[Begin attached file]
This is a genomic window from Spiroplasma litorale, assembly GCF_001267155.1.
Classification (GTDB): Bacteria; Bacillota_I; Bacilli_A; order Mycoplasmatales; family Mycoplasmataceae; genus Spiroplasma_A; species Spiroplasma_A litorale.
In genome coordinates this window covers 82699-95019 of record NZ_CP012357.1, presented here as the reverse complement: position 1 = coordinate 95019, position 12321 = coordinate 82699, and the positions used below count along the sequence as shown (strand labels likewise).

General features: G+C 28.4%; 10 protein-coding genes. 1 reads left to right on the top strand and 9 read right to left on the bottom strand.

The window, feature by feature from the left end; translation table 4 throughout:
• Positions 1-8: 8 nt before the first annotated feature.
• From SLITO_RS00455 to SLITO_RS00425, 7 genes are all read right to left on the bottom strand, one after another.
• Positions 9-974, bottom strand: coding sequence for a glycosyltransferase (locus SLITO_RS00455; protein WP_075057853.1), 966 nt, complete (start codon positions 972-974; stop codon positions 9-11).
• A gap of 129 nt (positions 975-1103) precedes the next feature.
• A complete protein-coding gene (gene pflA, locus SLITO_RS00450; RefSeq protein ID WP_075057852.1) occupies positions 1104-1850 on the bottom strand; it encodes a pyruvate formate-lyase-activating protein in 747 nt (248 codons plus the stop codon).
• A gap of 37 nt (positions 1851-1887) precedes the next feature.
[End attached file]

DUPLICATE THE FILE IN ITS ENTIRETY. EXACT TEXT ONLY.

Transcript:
This is a genomic window from Spiroplasma litorale, assembly GCF_001267155.1.
Classification (GTDB): Bacteria; Bacillota_I; Bacilli_A; order Mycoplasmatales; family Mycoplasmataceae; genus Spiroplasma_A; species Spiroplasma_A litorale.
In genome coordinates this window covers 82699-95019 of record NZ_CP012357.1, presented here as the reverse complement: position 1 = coordinate 95019, position 12321 = coordinate 82699, and the positions used below count along the sequence as shown (strand labels likewise).

General features: G+C 28.4%; 10 protein-coding genes. 1 reads left to right on the top strand and 9 read right to left on the bottom strand.

The window, feature by feature from the left end; translation table 4 throughout:
• Positions 1-8: 8 nt before the first annotated feature.
• From SLITO_RS00455 to SLITO_RS00425, 7 genes are all read right to left on the bottom strand, one after another.
• Positions 9-974, bottom strand: coding sequence for a glycosyltransferase (locus SLITO_RS00455; protein WP_075057853.1), 966 nt, complete (start codon positions 972-974; stop codon positions 9-11).
• A gap of 129 nt (positions 975-1103) precedes the next feature.
• A complete protein-coding gene (gene pflA, locus SLITO_RS00450; RefSeq protein ID WP_075057852.1) occupies positions 1104-1850 on the bottom strand; it encodes a pyruvate formate-lyase-activating protein in 747 nt (248 codons plus the stop codon).
• A gap of 37 nt (positions 1851-1887) precedes the next feature.